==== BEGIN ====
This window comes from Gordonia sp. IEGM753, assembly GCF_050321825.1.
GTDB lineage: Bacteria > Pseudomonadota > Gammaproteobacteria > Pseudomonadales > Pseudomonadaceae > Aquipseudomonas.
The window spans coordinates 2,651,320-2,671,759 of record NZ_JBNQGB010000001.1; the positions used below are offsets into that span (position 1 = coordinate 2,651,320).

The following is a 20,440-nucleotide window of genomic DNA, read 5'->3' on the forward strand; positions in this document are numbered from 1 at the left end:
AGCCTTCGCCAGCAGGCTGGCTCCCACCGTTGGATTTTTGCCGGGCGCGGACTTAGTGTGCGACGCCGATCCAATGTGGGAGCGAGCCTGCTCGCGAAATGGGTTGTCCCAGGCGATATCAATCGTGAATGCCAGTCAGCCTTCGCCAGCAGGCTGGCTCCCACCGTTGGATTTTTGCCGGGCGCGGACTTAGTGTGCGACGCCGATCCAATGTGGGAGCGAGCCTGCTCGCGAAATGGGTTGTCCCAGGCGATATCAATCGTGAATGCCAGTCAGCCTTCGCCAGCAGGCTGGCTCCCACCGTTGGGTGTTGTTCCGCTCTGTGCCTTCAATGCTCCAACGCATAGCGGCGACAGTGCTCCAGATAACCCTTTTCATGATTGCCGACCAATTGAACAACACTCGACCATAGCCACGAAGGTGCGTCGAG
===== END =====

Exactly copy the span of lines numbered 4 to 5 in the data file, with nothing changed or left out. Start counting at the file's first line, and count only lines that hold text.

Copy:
The following is a 20,440-nucleotide window of genomic DNA, read 5'->3' on the forward strand; positions in this document are numbered from 1 at the left end:
AGCCTTCGCCAGCAGGCTGGCTCCCACCGTTGGATTTTTGCCGGGCGCGGACTTAGTGTGCGACGCCGATCCAATGTGGGAGCGAGCCTGCTCGCGAAATGGGTTGTCCCAGGCGATATCAATCGTGAATGCCAGTCAGCCTTCGCCAGCAGGCTGGCTCCCACCGTTGGATTTTTGCCGGGCGCGGACTTAGTGTGCGACGCCGATCCAATGTGGGAGCGAGCCTGCTCGCGAAATGGGTTGTCCCAGGCGATATCAATCGTGAATGCCAGTCAGCCTTCGCCAGCAGGCTGGCTCCCACCGTTGGGTGTTGTTCCGCTCTGTGCCTTCAATGCTCCAACGCATAGCGGCGACAGTGCTCCAGATAACCCTTTTCATGATTGCCGACCAATTGAACAACACTCGACCATAGCCACGAAGGTGCGTCGAG